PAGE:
Primary among SDN's benefits is its ability to provide an on-demand network, which satisfies ever more insistent service requirements. To meet the diversified requirements of actual customers, SDN provides full openness and programmability at the network device layer, control layer, and management collaboration layer. Users can then quickly deploy new services without the need for hardware upgrades.Highly efficient service deployment
Another key benefit of SDN is the highly efficient service deployment that results in big savings in a business's operational costs. With a diversified interface provided by SDN, an enterprise's existing offerings can be connected with new services, and the network can be customised to allow those new services to get online faster.E2E network quality guarantee
An SDN-enabled network also guarantees an E2E network quality for organisations, which improves the service experience. Traditional networks often lack basic service-experience guarantee mechanisms because services are isolated from the networks. Today's SDN solutions use a service-friendly architecture that can be deployed based on existing network resources, offering customization and timely, centralized management as well as dynamic adjustments to the network, including real-time service quality and fault detection.
Although there are clear benefits to SDN, organisations still need to consider several factors that will affect their adoption of the technology, Zaidi explained.
"Networks and backbones perform such a core and critical role in corporate IT operations that with SDN still at a concept phase for many, it stands to reason that organisations would prefer to continue exploring the trend before they are ready to make the transition to a full virtual network at this time. Also, because commercialisation of SDN is still in its early phases, it can be difficult to deploy a pure SDN system on large-scale networks," he said.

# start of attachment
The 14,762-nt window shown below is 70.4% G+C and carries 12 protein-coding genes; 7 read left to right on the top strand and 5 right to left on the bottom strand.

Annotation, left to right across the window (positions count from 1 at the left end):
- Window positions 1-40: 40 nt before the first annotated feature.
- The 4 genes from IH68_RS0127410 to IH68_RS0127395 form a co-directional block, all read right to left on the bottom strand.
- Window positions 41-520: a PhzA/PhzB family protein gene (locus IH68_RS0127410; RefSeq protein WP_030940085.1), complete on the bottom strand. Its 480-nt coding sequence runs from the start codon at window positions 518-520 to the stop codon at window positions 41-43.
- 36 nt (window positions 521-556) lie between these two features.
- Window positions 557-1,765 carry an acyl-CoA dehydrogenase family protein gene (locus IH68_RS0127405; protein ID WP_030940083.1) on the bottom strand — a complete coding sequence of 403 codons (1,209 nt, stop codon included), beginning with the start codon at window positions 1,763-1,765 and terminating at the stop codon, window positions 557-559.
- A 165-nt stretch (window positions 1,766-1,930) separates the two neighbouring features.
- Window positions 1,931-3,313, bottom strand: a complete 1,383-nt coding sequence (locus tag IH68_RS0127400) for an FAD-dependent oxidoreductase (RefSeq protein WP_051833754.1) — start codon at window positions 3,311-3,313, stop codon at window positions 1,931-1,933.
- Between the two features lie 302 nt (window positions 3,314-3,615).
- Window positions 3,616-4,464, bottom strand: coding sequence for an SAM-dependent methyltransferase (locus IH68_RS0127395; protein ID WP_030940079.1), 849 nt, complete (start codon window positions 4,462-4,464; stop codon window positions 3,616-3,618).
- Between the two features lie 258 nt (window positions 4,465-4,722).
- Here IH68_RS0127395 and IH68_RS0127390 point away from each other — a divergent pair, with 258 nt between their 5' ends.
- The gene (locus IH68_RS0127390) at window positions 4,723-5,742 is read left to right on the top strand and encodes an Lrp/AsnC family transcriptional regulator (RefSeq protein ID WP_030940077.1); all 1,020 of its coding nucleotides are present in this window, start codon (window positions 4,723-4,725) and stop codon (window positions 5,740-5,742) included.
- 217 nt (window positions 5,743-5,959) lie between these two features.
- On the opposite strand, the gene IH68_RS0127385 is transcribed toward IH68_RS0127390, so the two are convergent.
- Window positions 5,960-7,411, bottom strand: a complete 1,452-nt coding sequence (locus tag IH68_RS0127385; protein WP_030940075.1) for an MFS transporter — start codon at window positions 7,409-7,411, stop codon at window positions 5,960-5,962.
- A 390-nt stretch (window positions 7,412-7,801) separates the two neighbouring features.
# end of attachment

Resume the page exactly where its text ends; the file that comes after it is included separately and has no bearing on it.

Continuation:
"As SDN develops, hybrid networking will likely take over in the short to mid-term. With hybrid networking and a collaboration controller, enterprises can take advantage of SDN features protecting existing investment. In addition, a hybrid network will allow seamless migration to a full SDN architecture when required."
In order to best proceed with SDN, CIOs should work with their systems integrator partners to review the readiness of their current networks to support SDN deployment. They should identify those areas with the highest business reward, in terms of prioritising specific challenges and where SDN can have the most immediate impact, and to map the competitive advantage of each vendor's offerings to their specific requirements.
Organisations should also look to SDN solutions that are based on open source standards, such as the OpenFlow standard, which will enable a greater deal of flexibility and more options for developing and adopting solutions.
"The open-source model has a lot to offer the business world as a way to build actual software with open standards. It is a way that many companies and individuals can collaborate on a product. It means rapid bug-fixes and the changes that the user can ask for anytime. The open-source model can also mean increased security. As the code is in the public view, it gives full exposure for greater assessment and evaluation so that problems can be identified and fixed quickly," Zaidi concluded.